Most searches to find apartments or houses for rent start on popular websites like Gumtree, Zoopla, and Rightmove. Other smaller actors, especially for sharing houses, are Spareroom and Open Rent. In London, traditional renting is usually comprised of a group of private landlords who use a “rental agent” to advertise and manage their individual apartment. Generally, it is recommended to spend about a third of your income on rent in London, but some people spend a little more, close to half (when all is said and done, including utilities).
It is important to consider transportation costs when deciding how far away from the city center to live. For those looking for an alternative to traditional renting, there are apartment-type shared accommodation offers such as UNCLE. These offer incredible apartment blocks located anywhere from Elephant Castle & (very centrally located) to Wembley (further away, but with easy access to central London). UNCLE apartments usually have some leeway on things like the termination clause and the length of the lease (UNCLE is between six months and three years).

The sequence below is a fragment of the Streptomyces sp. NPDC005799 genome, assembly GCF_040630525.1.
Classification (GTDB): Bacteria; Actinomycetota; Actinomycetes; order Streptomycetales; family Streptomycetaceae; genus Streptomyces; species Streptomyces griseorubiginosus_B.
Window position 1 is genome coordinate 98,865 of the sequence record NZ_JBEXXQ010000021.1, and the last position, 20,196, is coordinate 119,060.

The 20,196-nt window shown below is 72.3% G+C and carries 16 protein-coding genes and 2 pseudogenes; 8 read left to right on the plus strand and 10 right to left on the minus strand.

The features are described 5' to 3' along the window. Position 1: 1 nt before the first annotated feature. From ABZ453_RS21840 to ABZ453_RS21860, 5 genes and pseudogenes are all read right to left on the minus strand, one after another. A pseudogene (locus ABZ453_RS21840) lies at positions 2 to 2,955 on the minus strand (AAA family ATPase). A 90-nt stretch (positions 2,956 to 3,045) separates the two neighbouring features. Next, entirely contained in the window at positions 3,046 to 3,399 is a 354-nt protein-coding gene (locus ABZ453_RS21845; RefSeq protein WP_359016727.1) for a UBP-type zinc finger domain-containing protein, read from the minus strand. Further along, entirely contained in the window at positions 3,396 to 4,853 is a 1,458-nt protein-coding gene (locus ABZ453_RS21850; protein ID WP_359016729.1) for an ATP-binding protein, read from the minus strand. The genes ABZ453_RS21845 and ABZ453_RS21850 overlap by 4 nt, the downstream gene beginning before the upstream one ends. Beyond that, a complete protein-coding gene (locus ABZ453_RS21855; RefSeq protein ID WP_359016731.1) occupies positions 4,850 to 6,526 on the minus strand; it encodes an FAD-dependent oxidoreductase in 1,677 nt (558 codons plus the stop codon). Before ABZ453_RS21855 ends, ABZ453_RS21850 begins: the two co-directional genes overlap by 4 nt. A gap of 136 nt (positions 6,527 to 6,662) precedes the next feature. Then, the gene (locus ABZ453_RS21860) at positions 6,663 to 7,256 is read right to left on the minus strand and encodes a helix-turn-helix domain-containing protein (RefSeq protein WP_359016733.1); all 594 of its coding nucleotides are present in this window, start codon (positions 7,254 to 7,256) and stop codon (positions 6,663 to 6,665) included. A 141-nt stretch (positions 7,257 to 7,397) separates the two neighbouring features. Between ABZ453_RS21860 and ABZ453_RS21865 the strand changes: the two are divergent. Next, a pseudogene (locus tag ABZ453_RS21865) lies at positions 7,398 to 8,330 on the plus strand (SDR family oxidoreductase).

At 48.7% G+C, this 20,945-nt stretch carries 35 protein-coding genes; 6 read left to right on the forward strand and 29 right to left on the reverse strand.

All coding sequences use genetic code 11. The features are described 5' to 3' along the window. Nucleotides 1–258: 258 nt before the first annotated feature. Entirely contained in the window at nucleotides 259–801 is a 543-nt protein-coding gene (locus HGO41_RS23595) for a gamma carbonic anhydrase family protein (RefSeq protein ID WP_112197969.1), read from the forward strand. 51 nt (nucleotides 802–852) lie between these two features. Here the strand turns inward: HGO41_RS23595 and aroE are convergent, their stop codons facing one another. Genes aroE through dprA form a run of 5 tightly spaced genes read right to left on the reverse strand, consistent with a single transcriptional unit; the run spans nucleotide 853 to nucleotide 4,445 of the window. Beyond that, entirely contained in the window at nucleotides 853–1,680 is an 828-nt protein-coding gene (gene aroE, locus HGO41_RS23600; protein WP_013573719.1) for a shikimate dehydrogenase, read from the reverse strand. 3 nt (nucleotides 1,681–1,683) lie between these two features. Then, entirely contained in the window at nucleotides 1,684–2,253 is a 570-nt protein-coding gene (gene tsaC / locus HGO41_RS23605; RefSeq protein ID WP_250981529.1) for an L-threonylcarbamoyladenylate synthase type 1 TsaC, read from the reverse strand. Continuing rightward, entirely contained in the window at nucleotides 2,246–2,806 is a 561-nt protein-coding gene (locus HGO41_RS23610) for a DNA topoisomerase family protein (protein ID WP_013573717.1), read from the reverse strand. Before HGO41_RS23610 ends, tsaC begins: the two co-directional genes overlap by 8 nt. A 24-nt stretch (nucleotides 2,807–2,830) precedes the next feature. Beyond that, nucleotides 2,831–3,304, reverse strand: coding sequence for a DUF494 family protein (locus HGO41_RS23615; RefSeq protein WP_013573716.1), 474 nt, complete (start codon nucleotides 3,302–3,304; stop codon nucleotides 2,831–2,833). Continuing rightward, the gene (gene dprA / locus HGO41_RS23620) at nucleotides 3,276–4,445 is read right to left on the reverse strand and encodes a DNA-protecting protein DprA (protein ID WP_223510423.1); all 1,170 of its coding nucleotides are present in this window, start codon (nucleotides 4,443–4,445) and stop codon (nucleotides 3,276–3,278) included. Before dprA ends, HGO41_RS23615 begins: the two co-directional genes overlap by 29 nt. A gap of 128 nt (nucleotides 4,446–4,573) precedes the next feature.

The Internet is a great resource for finding rental properties in London. Websites like Rightmove, Zoopla, and Spareroom have huge databases with hundreds of rental properties listed with photos taken by professionals, full details of amenities and facilities, along with expected monthly rental prices. Furnished apartments are very common in London, so you should have no problem finding one for rent in your chosen neighborhoods. When it comes to understanding how to find an apartment in London, it's essential to gather all the documentation in advance.
With hundreds of thousands of people emigrating every year, it can often be difficult to find adequate housing. However, with the right style and at the right price, you can often have a lot of options when it comes to where to live in the city. Shared apartment blocks in London are typically hundreds of apartments in a building or community managed by a parent company, not by the landlords. In the United States, no more than 30% of their income should be paid on housing.
In London, many people spend between 40 and 50% of their net salary on rent.